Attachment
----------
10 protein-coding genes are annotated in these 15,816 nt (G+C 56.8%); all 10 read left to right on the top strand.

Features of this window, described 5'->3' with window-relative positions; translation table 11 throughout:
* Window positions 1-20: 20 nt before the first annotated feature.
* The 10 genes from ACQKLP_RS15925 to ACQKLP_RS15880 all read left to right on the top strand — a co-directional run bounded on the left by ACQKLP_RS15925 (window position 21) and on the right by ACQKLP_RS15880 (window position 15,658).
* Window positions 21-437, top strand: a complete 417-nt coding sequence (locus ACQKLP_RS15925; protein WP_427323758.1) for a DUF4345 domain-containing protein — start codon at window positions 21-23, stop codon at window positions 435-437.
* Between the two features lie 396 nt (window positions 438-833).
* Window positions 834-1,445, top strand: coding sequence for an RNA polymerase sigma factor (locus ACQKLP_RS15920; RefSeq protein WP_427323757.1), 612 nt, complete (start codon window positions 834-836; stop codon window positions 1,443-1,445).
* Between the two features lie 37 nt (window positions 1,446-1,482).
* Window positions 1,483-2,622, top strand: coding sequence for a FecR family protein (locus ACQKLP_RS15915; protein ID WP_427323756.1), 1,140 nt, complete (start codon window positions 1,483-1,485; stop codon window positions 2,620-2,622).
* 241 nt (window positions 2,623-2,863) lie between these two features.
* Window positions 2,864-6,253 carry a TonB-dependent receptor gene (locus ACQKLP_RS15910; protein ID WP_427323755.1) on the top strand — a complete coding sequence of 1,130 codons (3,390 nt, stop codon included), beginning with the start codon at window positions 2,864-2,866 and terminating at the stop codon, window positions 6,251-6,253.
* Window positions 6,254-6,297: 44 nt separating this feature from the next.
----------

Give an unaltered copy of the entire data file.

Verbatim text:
10 protein-coding genes are annotated in these 15,816 nt (G+C 56.8%); all 10 read left to right on the top strand.

Features of this window, described 5'->3' with window-relative positions; translation table 11 throughout:
* Window positions 1-20: 20 nt before the first annotated feature.
* The 10 genes from ACQKLP_RS15925 to ACQKLP_RS15880 all read left to right on the top strand — a co-directional run bounded on the left by ACQKLP_RS15925 (window position 21) and on the right by ACQKLP_RS15880 (window position 15,658).
* Window positions 21-437, top strand: a complete 417-nt coding sequence (locus ACQKLP_RS15925; protein WP_427323758.1) for a DUF4345 domain-containing protein — start codon at window positions 21-23, stop codon at window positions 435-437.
* Between the two features lie 396 nt (window positions 438-833).
* Window positions 834-1,445, top strand: coding sequence for an RNA polymerase sigma factor (locus ACQKLP_RS15920; RefSeq protein WP_427323757.1), 612 nt, complete (start codon window positions 834-836; stop codon window positions 1,443-1,445).
* Between the two features lie 37 nt (window positions 1,446-1,482).
* Window positions 1,483-2,622, top strand: coding sequence for a FecR family protein (locus ACQKLP_RS15915; protein ID WP_427323756.1), 1,140 nt, complete (start codon window positions 1,483-1,485; stop codon window positions 2,620-2,622).
* 241 nt (window positions 2,623-2,863) lie between these two features.
* Window positions 2,864-6,253 carry a TonB-dependent receptor gene (locus ACQKLP_RS15910; protein ID WP_427323755.1) on the top strand — a complete coding sequence of 1,130 codons (3,390 nt, stop codon included), beginning with the start codon at window positions 2,864-2,866 and terminating at the stop codon, window positions 6,251-6,253.
* Window positions 6,254-6,297: 44 nt separating this feature from the next.